Friday, 05 March 2021

People are complying with rules, say covid marshals

People are complying with rules, say covid marshals

PEOPLE in Henley have been generally good at following the coronavirus guidelines.

That’s according to the two covid marshals who walk round the town once a week for up to an hour.

The pair were employed by South Oxfordshire District Council in November to patrol towns and ensure people are following the rules and businesses are trading safely.

They cannot enforce the rules, only encourage people to follow them..

Speaking after last week’s tour, marshal Tonya Fritz-Johnson said: “People comply with the rules in Henley and in Falaise Square people are wearing masks, which is good.

“Every place we visit could do with more reminders on what the rules are but on the whole Henley has been okay with compliance.

“I have to praise the Henley markets as they have town councillors out as marshals and they have been so practical.

“The council also produced stickers for businesses, reminding people to socially distance and that was very early on in the pandemic.”

The marshals encourage people to keep a distance of 2m, wear a mask, only leave their house for an essential journey or for exercise and only socialise with your household bubble. They also check to ensure non-essential businesses are closed and those which are allowed to remain open are trading safely.

Amy Anderson, the other marshal, said: “We are checking that smaller supermarkets and little newsagents are okay as they don’t have head offices to offer them advice on the rules. We work for the district council and we are here to help.”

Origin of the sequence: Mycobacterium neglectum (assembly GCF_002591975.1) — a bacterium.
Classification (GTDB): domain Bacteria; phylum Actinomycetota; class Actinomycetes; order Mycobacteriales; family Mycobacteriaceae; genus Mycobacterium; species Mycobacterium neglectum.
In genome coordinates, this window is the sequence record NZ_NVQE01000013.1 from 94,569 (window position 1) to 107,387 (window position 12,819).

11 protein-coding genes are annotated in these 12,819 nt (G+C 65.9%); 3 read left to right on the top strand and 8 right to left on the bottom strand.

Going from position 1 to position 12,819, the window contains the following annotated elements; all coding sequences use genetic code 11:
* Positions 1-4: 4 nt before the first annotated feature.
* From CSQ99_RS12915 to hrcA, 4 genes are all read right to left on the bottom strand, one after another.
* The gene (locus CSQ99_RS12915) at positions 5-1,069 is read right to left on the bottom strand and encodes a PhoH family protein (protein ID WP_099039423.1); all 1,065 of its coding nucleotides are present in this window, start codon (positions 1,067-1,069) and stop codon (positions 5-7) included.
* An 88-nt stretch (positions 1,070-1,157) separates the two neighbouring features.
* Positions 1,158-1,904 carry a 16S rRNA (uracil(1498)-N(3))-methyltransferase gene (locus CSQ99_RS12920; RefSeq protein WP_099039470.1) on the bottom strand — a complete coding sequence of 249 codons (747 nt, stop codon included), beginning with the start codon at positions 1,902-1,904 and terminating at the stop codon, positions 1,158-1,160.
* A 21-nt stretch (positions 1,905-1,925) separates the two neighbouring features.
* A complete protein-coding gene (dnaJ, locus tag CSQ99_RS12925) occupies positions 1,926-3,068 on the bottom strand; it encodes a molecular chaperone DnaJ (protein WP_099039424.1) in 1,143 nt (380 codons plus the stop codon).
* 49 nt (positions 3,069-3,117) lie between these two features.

The women said the most common rule breaks were people not wearing masks and leaving home for non-essential journeys.

Ms Fritz-Johnson said: “There’s the wearing of masks that people don’t see the necessity of, especially in shops — some people just don’t get it.

“Also people don’t seem to think about their journeys and whether they are essential. You’re allowed to get fresh air and to exercise but there’s a social aspect to it this time that I haven’t seen before.”

Ms Anderson said: “People are also going shopping as a family as it gets them out of the house but this isn’t allowed. We need to encourage just one family member to go shopping alone.”

The marshals invited people to seek advice when they are in the town. “We are approachable and we don’t bite,” said Ms Fritz-Johnson.

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